Essential medicines and health products

New WHO report confirms world is running out of antibiotics

A new report launched on 19 September finds that very few antibiotics currently in development address the serious and growing threat of antimicrobial resistance. “Antibacterial agents in clinical development – an analysis of the antibacterial clinical development pipeline, including Mycobacterium tuberculosis” shows that most of the drugs currently in the clinical pipeline are modifications of existing classes of antibiotics and are only short-term solutions. The report found very few potential treatment options for drug-resistant tuberculosis and 12 other classes of priority pathogens identified by WHO. Tuberculosis is responsible for about 250 000 deaths a year and some of the other pathogens, such as GRAM-negatives, can kill patients in just a few days due to the lack of treatment options.

Efforts to expand access to medicines in Africa must be intensified

A five year project to increase access to medicines in 15 African countries ends this month with some important achievements but also many challenges ahead. The EC/ACP/WHO Renewed Partnership project began in 2012 with EUR 10 million funding from the European Commission to build stronger pharmaceutical systems in 15 African countries. It brought about many improvements, such as greater availability of child-friendly medicines, particularly for HIV, TB and malaria, faster time to registration for some vital medicines, and some progress towards universal health coverage (i.e. coverage of health expenses for the whole community).

More than EUR 56 million raised to combat antibiotic resistance

WHO/TM

A number of countries and foundations today pledged EUR 56.5 million to help develop new treatments to fight against antibiotic resistance at a fundraising event for the Global Antibiotic Research and Development Partnership (GARDP). The meeting was hosted in Berlin by the German Federal Ministry of Health and the German Federal Ministry of Education and Research.

GARDP was established in May 2016 as a non-profit research and development initiative by the World Health Organization (WHO) and the Drugs for Neglected Diseases initiative (DNDi). Funding will support GARDP’s four programme areas.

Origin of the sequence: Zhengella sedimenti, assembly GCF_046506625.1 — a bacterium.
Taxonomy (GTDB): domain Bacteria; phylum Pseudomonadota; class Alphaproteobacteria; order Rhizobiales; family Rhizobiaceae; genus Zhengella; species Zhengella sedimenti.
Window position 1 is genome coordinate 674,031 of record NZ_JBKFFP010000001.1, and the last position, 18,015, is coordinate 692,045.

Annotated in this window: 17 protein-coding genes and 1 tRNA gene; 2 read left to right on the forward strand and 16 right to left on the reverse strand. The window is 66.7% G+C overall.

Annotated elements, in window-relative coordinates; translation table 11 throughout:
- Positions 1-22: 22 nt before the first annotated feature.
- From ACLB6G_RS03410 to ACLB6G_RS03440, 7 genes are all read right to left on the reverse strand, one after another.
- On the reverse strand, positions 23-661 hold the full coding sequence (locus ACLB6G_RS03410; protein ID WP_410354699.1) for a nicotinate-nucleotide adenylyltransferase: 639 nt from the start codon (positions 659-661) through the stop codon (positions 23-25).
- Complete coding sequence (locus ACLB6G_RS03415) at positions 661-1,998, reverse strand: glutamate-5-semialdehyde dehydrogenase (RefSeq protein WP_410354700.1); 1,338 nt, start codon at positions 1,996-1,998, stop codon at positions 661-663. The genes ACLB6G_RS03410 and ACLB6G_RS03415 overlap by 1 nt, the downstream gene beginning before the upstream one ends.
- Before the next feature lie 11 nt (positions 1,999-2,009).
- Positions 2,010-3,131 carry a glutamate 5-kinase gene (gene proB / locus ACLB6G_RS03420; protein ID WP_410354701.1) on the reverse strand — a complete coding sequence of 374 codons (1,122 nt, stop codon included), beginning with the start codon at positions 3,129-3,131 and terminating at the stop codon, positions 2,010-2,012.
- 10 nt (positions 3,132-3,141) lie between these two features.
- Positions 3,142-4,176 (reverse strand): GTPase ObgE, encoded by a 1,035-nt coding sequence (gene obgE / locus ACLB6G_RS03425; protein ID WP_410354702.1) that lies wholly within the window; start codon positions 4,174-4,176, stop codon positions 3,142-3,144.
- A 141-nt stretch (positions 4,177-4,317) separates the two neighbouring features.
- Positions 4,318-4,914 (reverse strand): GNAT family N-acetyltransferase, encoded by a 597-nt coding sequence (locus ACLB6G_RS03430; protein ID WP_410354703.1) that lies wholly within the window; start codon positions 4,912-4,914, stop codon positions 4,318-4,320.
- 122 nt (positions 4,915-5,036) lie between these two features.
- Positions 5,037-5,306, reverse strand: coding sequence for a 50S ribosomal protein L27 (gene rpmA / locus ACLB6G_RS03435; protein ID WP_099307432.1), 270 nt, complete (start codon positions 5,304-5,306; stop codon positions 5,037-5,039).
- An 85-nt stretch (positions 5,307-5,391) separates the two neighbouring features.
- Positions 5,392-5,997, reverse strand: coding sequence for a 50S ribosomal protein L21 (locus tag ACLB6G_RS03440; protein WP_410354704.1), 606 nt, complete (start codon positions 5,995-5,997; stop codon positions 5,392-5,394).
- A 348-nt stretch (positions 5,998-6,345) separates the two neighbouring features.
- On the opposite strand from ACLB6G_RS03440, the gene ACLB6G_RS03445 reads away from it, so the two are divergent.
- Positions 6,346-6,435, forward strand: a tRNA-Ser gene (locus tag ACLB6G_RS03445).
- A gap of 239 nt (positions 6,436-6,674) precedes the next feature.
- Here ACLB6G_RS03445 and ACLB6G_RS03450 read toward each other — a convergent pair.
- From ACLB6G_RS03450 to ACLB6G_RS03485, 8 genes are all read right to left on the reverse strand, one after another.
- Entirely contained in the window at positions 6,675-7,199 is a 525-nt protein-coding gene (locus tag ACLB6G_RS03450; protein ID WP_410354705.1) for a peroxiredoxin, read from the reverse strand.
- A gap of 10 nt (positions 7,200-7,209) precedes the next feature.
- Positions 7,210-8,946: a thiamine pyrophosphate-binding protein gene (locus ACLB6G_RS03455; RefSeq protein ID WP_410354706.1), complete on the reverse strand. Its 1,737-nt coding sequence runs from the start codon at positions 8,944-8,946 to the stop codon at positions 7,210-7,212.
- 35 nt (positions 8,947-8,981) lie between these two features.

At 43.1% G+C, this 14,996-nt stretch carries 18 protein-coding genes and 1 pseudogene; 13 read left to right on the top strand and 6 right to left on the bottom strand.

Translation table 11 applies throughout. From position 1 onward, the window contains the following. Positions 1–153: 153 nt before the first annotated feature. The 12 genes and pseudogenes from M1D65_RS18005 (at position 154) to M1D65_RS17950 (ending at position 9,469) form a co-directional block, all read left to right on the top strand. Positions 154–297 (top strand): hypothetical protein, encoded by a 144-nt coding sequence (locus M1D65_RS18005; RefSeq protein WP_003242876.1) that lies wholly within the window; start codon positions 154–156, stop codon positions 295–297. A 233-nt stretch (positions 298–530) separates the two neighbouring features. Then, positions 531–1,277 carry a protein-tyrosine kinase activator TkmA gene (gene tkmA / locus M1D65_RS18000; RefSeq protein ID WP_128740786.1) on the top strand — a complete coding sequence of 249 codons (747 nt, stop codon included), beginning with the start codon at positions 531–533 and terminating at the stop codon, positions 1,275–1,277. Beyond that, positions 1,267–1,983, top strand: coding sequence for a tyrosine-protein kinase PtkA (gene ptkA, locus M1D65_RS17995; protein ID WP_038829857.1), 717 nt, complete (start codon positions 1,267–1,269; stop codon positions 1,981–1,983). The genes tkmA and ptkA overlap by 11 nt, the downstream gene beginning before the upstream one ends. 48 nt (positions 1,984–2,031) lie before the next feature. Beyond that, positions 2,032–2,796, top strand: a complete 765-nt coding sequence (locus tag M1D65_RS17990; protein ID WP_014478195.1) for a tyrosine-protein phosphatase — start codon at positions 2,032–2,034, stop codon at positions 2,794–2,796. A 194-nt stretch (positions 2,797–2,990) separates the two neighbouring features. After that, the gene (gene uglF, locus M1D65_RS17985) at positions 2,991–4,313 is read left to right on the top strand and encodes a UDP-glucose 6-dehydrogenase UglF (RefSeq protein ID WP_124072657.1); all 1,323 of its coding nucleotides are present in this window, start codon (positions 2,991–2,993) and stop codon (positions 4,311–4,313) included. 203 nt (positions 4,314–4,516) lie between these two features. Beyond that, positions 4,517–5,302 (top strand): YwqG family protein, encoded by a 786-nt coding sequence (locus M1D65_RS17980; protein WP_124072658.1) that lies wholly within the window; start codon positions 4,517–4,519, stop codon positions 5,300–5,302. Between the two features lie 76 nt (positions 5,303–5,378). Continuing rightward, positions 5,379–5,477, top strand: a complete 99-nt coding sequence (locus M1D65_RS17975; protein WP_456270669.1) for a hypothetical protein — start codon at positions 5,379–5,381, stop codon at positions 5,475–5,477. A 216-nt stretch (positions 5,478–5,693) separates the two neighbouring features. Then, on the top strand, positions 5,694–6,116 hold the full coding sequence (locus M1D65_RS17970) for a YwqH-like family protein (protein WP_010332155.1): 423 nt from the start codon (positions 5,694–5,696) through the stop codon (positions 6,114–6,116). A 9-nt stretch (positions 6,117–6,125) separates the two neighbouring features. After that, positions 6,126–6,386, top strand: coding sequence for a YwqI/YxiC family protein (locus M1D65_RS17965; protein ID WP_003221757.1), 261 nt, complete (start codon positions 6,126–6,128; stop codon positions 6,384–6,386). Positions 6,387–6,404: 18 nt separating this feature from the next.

WHO Prequalifies key treatment for children with TB

WHO has just prequalified a two-pills-in-one paediatric medicine that is critical for the continuation phase of the six-month treatment required to cure tuberculosis (TB). The medicine – rifampicin 75mg + isoniazid 50mg – is a fixed dose combination (FDC) tablet manufactured by Macleods Pharmaceuticals Limited. WHO medicines prequalification activities are partly funded by the Bill & Melinda Gates Foundation and by Unitaid.

WHO prequalifies first generic hepatitis C medicine and first HIV self-test

WHO

In the lead-up to the Paris AIDS Conference and World Hepatitis Day, WHO has prequalified two priority products to tackle both HIV and hepatitis C. The first WHO-listed generic sofosbuvir could extend treatment for this major disease to many more patients. And the first WHO-prequalified HIV self-test will improve diagnosis in low-resourced health systems and in countries where stigma prevents people from getting tested.

Global public consultation on WHO prequalification of similar biotherapeutic products

In September this year WHO will launch a pilot project for prequalifying biosimilar medicines, a step towards making some of the most expensive treatments for cancer more widely available in low- and middle-income countries. To ensure clear understanding of the prequalification process for biosimilar products and guide manufacturers wishing to submit their products, WHO is seeking public comments on three key guidance documents.

WHO to develop Essential Diagnostics List

The 20th WHO Model List of Essential Medicines was published on 6 June this year, with a number of important new additions, including a recommendation by the Expert Committee on the Selection of Essential Medicines that WHO develop an Essential Diagnostics List (EDL). Based on that recommendation, WHO has begun to lay the ground for the preparation of the list, which will become an important contribution to Universal Health Coverage (UHC).

Efforts to expand access to medicines in Africa must be intensified

A five year project to increase access to medicines in 15 African countries ends this month with some important achievements but also many challenges ahead. The EC/ACP/WHO Renewed Partnership project began in 2012 with EUR 10 million funding from the European Commission to build stronger pharmaceutical systems in 15 African countries. It brought about many improvements, such as greater availability of child-friendly medicines, particularly for HIV, TB and malaria, faster time to registration for some vital medicines, and some progress towards universal health coverage (i.e. coverage of health expenses for the whole community).

fact buffet

Prequalification

1 185 health products prequalified, including 550 medicines, 67 in vitro diagnostics, 148 vaccines ...

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Priority assistive products

50technologies listed in new Assistive Products List to help older people and those living with disabilities achieve a better quality of life ...

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Partnership

3 600 health workers trained across Africa to strengthen pharmaceutical systems and improve access to quality medicines ...

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Meetings and events